Religious differences

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A few years before the outbreak of the First World War, Dafydd Morris, a Welsh Nonconformist minister, was in a terrible shipwreck. He found himself washed up, alone, on the shores of a small and uninhabited island.

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It was ten years before he was rescued. A Royal Navy ship was passing and had seen his smoke-signal.

The captain himself came ashore to meet the castaway, and was very impressed at the way Morris had kept himself busy bringing civilisation to the island.

“Oh I say! You’ve done very well! You were stranded here alone with no tools and you’ve built a little terrace of houses, a shop, an electricity generator … Oh, and you’ve built a chapel on the hill over there!”

The captain then noticed another chapel on the other hill. “But tell me, why did you build two of them?”

Morris replied: “Well, that’s the one I go to, see? And the other’s the one I don’t go to.”

The truth

Now you either get this one, or you don’t. If you’ve got any Welsh in you, you’ll probably know a little about the deep and often very heartfelt religious differences that had emerged in Welsh society by the nineteenth century. The most basic of these was between “church and chapel” – i.e. between Anglicans and nonconformists.

Certainly by the middle of the 19th century, if not sooner, there were more Methodists, Presbyterians, Baptists, Congregationalists and other nonconformists than there were Anglicans. This led to demands for the disestablishment of the Anglican church in Wales, particularly after the spectacular evangelical Welsh Revival of the early 1900s. Many in Wales were incensed by having to pay tithes to the Anglican church, and by the way their bishops were almost always Englishmen; in 1914 there hadn’t been a Welsh Anglican bishop for 150 years!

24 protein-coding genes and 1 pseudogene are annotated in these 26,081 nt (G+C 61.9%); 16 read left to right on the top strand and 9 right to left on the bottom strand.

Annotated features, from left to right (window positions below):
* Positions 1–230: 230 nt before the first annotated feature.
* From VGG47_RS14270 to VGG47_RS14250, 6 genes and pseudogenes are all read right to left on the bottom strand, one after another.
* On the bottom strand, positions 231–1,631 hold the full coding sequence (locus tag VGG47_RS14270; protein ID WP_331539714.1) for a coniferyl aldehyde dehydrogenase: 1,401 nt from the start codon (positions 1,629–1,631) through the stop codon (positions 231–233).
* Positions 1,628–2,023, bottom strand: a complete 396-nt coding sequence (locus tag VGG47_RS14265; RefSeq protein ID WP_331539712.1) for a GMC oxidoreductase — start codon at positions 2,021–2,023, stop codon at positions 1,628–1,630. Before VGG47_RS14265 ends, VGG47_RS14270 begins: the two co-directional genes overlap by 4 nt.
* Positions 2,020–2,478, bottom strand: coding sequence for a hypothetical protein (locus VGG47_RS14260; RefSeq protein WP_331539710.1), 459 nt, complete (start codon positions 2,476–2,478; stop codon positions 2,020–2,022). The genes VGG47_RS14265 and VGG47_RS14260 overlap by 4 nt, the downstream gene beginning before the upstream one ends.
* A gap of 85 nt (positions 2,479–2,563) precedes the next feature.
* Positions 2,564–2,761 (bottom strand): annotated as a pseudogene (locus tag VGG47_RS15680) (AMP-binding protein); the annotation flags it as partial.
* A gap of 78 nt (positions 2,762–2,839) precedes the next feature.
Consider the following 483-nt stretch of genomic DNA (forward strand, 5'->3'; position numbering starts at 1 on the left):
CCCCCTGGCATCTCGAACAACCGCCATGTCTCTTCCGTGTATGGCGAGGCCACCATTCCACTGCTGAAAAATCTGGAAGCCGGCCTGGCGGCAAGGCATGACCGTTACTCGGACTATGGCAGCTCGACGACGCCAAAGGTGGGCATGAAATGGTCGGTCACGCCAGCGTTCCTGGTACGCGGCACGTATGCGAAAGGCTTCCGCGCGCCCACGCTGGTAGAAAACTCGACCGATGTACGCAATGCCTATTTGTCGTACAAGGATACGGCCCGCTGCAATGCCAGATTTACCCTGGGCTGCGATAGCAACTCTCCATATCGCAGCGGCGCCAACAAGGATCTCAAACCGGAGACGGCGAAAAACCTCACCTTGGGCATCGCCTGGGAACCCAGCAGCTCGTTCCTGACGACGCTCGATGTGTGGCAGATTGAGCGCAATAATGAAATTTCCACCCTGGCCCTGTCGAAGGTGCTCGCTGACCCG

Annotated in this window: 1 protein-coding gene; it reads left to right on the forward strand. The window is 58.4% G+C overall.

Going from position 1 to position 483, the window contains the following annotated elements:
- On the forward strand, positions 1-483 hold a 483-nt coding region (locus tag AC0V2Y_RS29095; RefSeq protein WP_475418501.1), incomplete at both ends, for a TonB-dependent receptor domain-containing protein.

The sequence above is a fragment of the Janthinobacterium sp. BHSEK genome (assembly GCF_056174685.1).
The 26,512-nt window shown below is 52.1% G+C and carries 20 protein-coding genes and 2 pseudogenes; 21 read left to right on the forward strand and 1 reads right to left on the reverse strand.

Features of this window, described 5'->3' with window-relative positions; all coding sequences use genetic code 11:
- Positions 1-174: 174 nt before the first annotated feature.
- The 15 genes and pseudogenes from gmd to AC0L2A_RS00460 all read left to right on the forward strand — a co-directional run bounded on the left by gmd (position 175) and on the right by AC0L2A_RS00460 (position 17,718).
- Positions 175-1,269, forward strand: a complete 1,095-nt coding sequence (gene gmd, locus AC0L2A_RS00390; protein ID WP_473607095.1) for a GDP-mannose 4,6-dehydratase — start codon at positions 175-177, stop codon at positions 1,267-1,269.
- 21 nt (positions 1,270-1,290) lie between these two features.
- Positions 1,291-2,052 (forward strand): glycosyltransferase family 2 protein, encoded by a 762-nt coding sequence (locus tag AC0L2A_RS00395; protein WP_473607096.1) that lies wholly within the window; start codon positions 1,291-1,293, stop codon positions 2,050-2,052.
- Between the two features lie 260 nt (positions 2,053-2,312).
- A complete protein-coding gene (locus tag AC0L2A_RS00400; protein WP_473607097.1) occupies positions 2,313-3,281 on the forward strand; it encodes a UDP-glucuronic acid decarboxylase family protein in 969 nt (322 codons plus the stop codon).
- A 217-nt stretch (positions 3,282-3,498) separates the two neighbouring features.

Implementation of the 1914 Welsh Church Act, bitterly opposed by Conservatives and the Anglican Church itself, was delayed by the First World War. But since 1920 the Anglican Church in Wales has had exactly the same legal status as all the other churches.

Of course the great vibrancy and democratic nature of Welsh nonconformity could just as easily lead to heartfelt theological differences within individual denominations and even congregations. The minister in the joke might just as well be referring to a rival nonconformist church.

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Whether or not this started out as a Welsh joke is a moot point. The original might well have been Jewish. In this one the shipwrecked Jewish man who has made two beautiful buildings tells his rescuer, “This is the synagogue I attend, and that is the one I would never set foot in!”